This understated, often forgotten album is a beautiful addition to Prince's highly varied catalog. It is nice to have a Prince album suitable for cold, rainy days, devoid of the commercial aspirations or ego of most of the other releases.
Feel free to join in the Prince Song Poll 2016! Let'a celebrate his legacy by counting down the most beloved Prince songs, as decided by you!
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Reply #14 posted 07/19/05 8:30pm

Handclapsfinga
snapz

Moonbeam said:

Handclapsfingasnapz said:

i can't find the friggin dm review i typed up earlier this year! fit


Rereading some of these old ones (like the first 4), I'm thinking I may need to rewrite them and elaborate more! They deserve more attention.

i'm planning on redoing mine sometime soon, at least before october 8th comes. andit'sgonnabeheresoonerthanyouthink!nod
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Reply #15 posted 07/19/05 8:32pm

Moonbeam

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Musicology
4 stars

Time has been unkind to Prince. Years of hard work and amazing albums in the 80s garnered him a legacy the likes of which are rarely seen anymore. When the advent of grunge roared its head, Prince and his oddities became obsolete. Despite being as prolific as ever, Prince became rather reclusive, only popping his head out once every five albums or so in an attempt to seduce the mainstream. Musicology is Prince's 3rd such attempt and in the 80s-nostalgia zeitgeist of the early 00s, it proved to be his most successful.

The premise of the album is that through the span of nearly three decades in the business, Prince is now a legend with wisdom of music itself and the industry that he can impart. Musicology sees Prince as professor, offering lessons on "real music" to a younger generation whose only context of him is in the name-dropping of current stars such as Alicia Keys and OutKast. In other words, Prince is resting on his laurels here having accepted his place in music history. The focus here is on song craftsmanship, and Prince delivers well.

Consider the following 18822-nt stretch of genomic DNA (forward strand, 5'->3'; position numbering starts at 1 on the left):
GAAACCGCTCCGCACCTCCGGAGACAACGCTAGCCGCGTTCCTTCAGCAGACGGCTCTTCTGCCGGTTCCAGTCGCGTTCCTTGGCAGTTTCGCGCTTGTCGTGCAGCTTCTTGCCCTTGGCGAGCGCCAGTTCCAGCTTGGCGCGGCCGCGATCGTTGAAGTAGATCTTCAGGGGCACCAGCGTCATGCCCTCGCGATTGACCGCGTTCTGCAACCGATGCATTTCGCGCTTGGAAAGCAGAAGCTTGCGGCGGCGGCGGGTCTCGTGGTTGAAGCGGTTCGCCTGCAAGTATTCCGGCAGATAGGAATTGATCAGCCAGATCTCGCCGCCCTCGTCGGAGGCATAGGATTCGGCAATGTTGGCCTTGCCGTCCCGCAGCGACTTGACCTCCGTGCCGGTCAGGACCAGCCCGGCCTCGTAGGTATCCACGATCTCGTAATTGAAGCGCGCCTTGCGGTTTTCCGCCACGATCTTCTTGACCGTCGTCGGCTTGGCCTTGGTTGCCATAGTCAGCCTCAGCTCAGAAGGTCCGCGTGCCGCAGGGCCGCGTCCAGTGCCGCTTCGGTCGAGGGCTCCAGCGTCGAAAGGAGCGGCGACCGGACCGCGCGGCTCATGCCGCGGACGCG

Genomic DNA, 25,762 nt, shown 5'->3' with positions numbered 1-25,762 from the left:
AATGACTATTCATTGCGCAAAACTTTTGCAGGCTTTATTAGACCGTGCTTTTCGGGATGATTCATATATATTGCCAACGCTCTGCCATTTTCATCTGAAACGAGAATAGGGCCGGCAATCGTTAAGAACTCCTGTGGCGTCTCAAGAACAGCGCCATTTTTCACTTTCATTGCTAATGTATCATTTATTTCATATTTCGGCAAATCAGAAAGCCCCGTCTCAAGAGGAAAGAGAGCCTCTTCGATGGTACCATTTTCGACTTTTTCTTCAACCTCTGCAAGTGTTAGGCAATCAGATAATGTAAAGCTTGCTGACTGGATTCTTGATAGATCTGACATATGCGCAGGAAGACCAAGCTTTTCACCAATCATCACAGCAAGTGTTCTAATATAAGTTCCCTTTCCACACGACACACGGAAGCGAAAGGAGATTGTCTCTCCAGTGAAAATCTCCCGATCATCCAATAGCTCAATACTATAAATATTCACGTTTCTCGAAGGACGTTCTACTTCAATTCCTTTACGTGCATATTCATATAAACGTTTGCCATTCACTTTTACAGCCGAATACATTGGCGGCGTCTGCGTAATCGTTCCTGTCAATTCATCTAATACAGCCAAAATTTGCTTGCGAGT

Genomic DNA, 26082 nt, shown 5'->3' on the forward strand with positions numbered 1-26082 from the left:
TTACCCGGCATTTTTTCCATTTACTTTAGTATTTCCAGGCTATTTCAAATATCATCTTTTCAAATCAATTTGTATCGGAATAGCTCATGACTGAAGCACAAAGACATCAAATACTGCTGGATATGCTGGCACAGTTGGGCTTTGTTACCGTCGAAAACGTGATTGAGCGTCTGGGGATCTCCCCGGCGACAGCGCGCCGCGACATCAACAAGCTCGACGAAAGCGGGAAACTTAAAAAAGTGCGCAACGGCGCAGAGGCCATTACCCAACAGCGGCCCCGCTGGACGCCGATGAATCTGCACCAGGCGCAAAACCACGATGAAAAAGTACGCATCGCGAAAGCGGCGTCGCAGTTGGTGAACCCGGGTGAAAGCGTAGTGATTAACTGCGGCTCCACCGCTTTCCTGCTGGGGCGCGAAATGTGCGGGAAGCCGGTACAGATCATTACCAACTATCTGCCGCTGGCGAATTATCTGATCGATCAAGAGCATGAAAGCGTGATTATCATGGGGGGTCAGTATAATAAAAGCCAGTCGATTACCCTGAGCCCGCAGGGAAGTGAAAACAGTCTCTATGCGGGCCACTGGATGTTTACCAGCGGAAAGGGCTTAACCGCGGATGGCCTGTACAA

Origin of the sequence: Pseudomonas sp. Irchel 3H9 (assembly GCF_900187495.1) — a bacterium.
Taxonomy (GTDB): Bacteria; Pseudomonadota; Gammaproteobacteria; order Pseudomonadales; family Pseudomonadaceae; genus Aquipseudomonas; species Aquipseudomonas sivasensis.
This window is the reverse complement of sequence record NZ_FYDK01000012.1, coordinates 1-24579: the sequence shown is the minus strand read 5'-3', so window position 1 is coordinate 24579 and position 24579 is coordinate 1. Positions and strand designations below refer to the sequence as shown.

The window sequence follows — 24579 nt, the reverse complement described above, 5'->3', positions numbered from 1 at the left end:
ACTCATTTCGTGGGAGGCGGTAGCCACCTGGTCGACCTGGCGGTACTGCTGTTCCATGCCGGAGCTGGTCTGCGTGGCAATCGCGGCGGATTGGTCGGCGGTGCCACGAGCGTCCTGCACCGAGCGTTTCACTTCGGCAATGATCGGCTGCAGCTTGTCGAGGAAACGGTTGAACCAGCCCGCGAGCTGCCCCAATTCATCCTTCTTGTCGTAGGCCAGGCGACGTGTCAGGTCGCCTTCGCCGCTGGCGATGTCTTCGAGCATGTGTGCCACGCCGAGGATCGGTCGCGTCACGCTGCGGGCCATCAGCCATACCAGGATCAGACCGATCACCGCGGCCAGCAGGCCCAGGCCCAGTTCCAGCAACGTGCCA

Many have cited the external influences present on the album, be it James Brown on the title track or Sly and the Family Stone. However, most of the songs can be traced to the Purple One himself. The aforementioned title track offers a relentless groove and a tip of the hat to those who came before him. Its success is so astonishing that it even managed to create a buzz around the album's release. Elsewhere, "A Million Days" has all the makings of a classic Prince rock ballad. A passionate vocal performance seals the deal. The midtempo electro-groove of "What Do U Want Me 2 Do" conjures the more adventurous songs of Sign o' the Times nicely, while the hit "Call My Name" is standard Prince soul balladry in the vein of "Adore" and "Scandalous". "Cinnamon Girl" recalls a bit of the psychedelic glory of the mid-80s with timely observations of xenophobia and the perception of terrorism. Even more political, the deep funk groove of "Dear Mr. Man" provides a perfect backdrop to an acerbic assault on the government, proving a more palatable and successful attempt at social commentary present in songs like "Family Name" and "Avalanche" of recent albums.

The album is not entirely successful. "Life o' the Party" would not sound out of place on the second half Newpower Soul, which even most ardent fans are keen to forget. "Illusion, Coma, Pimp & Circumstance" reminds us that Prince was once an electro-funk badass. Although fun, its slang seems forced and its appeal wears thin after the first few minutes.

The album closes fittingly with the acoustic groove of "Reflection", complete with some poignant nostalgia of his own. At twelve songs and under 50 minutes, Musicology is a concise, varied album that brings back memories of his wildly storied career. Perhaps more importantly, Prince seems content with himself and his place in history for the first time ever. Musicology re-established Prince as a force to be reckoned with in the industry and it appears that he is up to the challenge.
Feel free to join in the Prince Song Poll 2016! Let'a celebrate his legacy by counting down the most beloved Prince songs, as decided by you!
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Reply #16 posted 07/19/05 8:32pm

Moonbeam

avatar

Handclapsfingasnapz said:

Moonbeam said:



Rereading some of these old ones (like the first 4), I'm thinking I may need to rewrite them and elaborate more! They deserve more attention.

i'm planning on redoing mine sometime soon, at least before october 8th comes. andit'sgonnabeheresoonerthanyouthink!nod


Amentothatsista! headbang